eLetters

760 e-Letters

  • Pseudo Brugada or true Brugada revealed by tricyclic agents?
    De Roy

    Dear Editor

    We have read with great interest the short case in cardiology reported by E Zakynthinos et al (1) in the March 2000 edition of Heart. The ECG recordings after acute ingestion of amitriptyline are remarkable, especially the ST segment elevation in the precordial leads V1 - V3, 6 to 100 hours after admission in the intensive care unit.

    The ECG pattern resembles markedly the ones described in...

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  • Cardiocutaneous fistula following left ventricular aneurysmectomy
    Marco Pocar

    Dear Editor:

    We read with great interest the review "Cardiocutaneous fistula" published by Dr. Danias and co-workers. At our Institution, we encountered a similar case, concerning a 72-year-old female, who developed this complication eleven months after coronary bypass sugery and linear resection of an anteroapical left ventricular aneurysm; the postoperative course had been complicated by mediastinitis necessit...

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  • Magnetic resonance imaging of atherosclerosis
    Stephen G Worthley

    I would like to acknowledge the interesting work published by Coulden et al [1] in the February 2000 edition of the journal. The concept of noninvasive arterial wall imaging with MR is an exciting new field with numerous potential implications, including atherosclerotic plaque characterisation. However, I would like to raise a few questions about the selection of MR imaging parameters.

    Firstly, I was interested t...

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  • Survival of patients with a first hospital admission for heart failure
    Kate MacIntyre

    To the Editor;

    Cowie et al(1) reported high case fatality rates in a population-based cohort of patients with incident heart failure between 1995 and 1996. Survival was 81% at one month, 75% at 3 months, 70% at 6 months, 62% at 12 months and 57% at 18 months. There are few population data that describe the contemporary survival of patients with heart failure.

    The Linked Morbidity Record Database con...

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  • Natural History of Bicuspid Aortic Valve without Stenosis
    Jerome Liebman

    Dear Editor:

    The excellent review by Ward on the clinical significance of the bicuspid aortic valve (Heart 2000;83:81-85) is of great interest and value. The extensive reference list as well put a good bit of the pertinent bicuspid valve literature in one place. The paper adds greatly to our knowledge.

    However, without critiquing every issue in the paper, there are two areas in particular I would...

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  • Homocysteine, B vitamins and risk of cardiovascular disease
    J Y Jeremy
    Sir,
    We read with interest the editorial on homocysteine, B vitamins and the risk of cardiovascular disease.(1) The editorial highlighted that the B vitamins are being used to treat homocysteine - mediated vascular disease. However, this presupposes that the absolute levels of homocysteine are the only determinants of the pathological impact of the amino acid.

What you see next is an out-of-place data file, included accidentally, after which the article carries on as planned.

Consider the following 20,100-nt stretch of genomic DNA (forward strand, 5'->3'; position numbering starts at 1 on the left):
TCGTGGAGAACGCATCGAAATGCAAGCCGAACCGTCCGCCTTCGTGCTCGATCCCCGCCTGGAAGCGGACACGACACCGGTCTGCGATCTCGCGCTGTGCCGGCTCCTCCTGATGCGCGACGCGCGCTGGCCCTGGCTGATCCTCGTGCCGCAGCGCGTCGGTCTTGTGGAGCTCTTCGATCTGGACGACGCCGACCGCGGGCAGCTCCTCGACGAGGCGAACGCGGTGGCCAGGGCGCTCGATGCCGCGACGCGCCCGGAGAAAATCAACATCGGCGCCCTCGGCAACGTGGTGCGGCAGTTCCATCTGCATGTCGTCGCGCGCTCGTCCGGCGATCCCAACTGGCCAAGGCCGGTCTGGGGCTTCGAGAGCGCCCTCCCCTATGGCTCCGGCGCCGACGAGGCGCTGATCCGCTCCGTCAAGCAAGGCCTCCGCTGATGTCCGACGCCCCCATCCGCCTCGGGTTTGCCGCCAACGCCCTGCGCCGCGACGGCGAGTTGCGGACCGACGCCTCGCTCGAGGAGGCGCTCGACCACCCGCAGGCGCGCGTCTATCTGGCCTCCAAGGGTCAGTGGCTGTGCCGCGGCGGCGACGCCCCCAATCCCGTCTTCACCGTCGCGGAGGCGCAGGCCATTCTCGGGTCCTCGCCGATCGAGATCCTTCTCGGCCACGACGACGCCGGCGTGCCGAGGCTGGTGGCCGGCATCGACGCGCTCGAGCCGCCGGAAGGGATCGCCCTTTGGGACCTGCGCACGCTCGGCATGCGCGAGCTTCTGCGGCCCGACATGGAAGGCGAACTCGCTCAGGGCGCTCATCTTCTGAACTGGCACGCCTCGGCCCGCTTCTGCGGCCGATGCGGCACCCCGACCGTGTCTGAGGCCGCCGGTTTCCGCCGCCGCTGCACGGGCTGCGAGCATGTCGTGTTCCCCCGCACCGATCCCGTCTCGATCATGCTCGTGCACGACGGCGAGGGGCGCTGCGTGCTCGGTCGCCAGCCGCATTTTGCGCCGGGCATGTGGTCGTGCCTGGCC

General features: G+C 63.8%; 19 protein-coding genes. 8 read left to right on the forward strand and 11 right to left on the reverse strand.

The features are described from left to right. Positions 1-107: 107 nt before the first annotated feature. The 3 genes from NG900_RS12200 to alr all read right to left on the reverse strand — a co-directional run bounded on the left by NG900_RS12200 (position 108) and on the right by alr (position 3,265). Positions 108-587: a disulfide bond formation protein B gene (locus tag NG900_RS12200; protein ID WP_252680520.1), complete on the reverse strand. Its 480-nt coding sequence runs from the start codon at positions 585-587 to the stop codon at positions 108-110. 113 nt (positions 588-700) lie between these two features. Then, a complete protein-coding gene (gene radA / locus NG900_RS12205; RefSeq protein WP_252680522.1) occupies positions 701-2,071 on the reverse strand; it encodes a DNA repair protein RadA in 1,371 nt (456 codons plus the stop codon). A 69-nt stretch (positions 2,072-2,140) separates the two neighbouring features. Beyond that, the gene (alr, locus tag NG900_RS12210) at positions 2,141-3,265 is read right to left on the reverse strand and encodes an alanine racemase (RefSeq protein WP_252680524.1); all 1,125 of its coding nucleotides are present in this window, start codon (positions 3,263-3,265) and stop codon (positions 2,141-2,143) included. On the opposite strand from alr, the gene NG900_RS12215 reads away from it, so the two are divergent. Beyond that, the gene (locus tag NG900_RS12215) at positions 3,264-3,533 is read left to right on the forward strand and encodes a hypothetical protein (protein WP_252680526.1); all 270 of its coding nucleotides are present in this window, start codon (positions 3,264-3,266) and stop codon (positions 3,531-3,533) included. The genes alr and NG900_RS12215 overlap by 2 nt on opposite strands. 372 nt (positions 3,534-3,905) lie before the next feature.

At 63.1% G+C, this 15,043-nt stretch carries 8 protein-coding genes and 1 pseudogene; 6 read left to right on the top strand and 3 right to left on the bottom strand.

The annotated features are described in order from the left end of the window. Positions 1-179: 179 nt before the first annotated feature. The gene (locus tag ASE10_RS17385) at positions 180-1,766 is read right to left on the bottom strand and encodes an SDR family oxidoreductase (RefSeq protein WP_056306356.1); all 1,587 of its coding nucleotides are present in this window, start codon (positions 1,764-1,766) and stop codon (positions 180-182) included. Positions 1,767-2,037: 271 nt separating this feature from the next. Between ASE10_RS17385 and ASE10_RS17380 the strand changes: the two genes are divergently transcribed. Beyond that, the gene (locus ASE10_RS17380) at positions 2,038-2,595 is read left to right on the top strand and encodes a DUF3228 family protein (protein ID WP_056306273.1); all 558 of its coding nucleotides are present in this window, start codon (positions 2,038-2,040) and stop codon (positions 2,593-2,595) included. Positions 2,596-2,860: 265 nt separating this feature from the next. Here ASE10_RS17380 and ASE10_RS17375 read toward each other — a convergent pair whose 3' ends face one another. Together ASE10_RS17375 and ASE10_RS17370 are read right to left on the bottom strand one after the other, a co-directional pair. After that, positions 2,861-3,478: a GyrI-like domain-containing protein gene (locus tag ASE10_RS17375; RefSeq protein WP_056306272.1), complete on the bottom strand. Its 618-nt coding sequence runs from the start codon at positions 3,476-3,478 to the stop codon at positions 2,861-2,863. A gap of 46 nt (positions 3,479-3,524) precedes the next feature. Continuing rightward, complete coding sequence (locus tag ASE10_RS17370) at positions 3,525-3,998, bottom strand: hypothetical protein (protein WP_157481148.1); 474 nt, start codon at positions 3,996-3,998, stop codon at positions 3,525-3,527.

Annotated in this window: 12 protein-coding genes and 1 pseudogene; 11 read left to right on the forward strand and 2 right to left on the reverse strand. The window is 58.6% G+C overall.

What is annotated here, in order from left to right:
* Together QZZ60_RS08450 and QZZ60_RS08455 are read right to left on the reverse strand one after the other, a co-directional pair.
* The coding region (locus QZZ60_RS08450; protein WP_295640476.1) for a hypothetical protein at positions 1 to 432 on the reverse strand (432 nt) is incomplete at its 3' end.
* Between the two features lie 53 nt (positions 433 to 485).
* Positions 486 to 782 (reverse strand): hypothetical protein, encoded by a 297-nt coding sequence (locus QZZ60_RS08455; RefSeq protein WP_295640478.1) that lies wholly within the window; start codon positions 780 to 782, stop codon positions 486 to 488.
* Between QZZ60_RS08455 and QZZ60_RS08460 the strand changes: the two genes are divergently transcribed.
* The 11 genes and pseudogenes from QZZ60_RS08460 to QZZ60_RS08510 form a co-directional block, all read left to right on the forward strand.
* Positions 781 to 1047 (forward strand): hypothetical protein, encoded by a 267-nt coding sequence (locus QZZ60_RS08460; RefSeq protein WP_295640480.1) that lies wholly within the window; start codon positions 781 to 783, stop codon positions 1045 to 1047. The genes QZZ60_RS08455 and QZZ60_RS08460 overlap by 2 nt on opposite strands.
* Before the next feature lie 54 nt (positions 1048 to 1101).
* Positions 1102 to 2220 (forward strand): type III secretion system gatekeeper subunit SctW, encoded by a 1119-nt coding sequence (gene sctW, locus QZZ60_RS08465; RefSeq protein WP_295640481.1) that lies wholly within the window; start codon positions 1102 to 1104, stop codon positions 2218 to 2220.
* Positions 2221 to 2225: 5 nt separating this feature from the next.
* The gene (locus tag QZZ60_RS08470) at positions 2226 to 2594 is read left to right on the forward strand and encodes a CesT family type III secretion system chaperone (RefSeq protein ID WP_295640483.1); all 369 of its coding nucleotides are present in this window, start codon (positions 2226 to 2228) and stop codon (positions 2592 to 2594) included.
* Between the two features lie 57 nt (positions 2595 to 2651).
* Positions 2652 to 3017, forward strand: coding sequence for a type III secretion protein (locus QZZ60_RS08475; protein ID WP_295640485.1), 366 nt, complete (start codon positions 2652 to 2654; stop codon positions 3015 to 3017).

We have recently proposed an alternative mechan...

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  • Skeletal chest pain
    Richard A Best
    Sir,

    While December's editorial on non-cardiac chest pain is thoughtful and thorough,(1) there is a strange lack of emphasis on skeletal chest pain. I am not sure if this is due to selection of patients, but I wonder if it is the lack of a diagnostic test for skeletal pain. Since this may involve up to 73% of patients referred with chest pain to cardiac clinics,(2) it would seem to be of paramount importance. The author...

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  • Aortic changes with bicuspid aortic valve
    John P Veinot

    To the Editor;

    We read with interest the review of congenitally bicuspid aortic valve by Ward.[1] The complications of congenitally bicuspid aortic valve, including aortic stenosis, aortic regurgitation and aortic dissection, are well documented in this review.

    It is interesting to note the association of congenitally bicuspid aortic valve with aortic medial disease (cystic medial necrosis), coarct...

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  • Risk assessment after myocardial infarction - response from author
    Adam D Timmis

    In my review on risk stratification in acute coronary syndromes, "diagnostic value" was used conventionally to refer to the ability of predischarge tests to predict future coronary events, particularly death and myocardial infarction.

    In response to the 3 additional points:

    1. Cost-effectiveness Underwood et al are correct to caution me on statements of cost-effectiveness. My contention was (...

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  • Risk assessment after myocardial infarction
    Richard Underwood
    Adam Timmis gives an excellent overview of risk stratification in acute coronary syndromes and he outlines recommended management strategies.[1] We were confused however by his suggestion that "the diagnostic value of exertional ST segment depression and thallium perfusion defects are equivalent, making the treadmill more cost effective than the gamma camera". It is not clear whether the diagnostic value to which he refers is...
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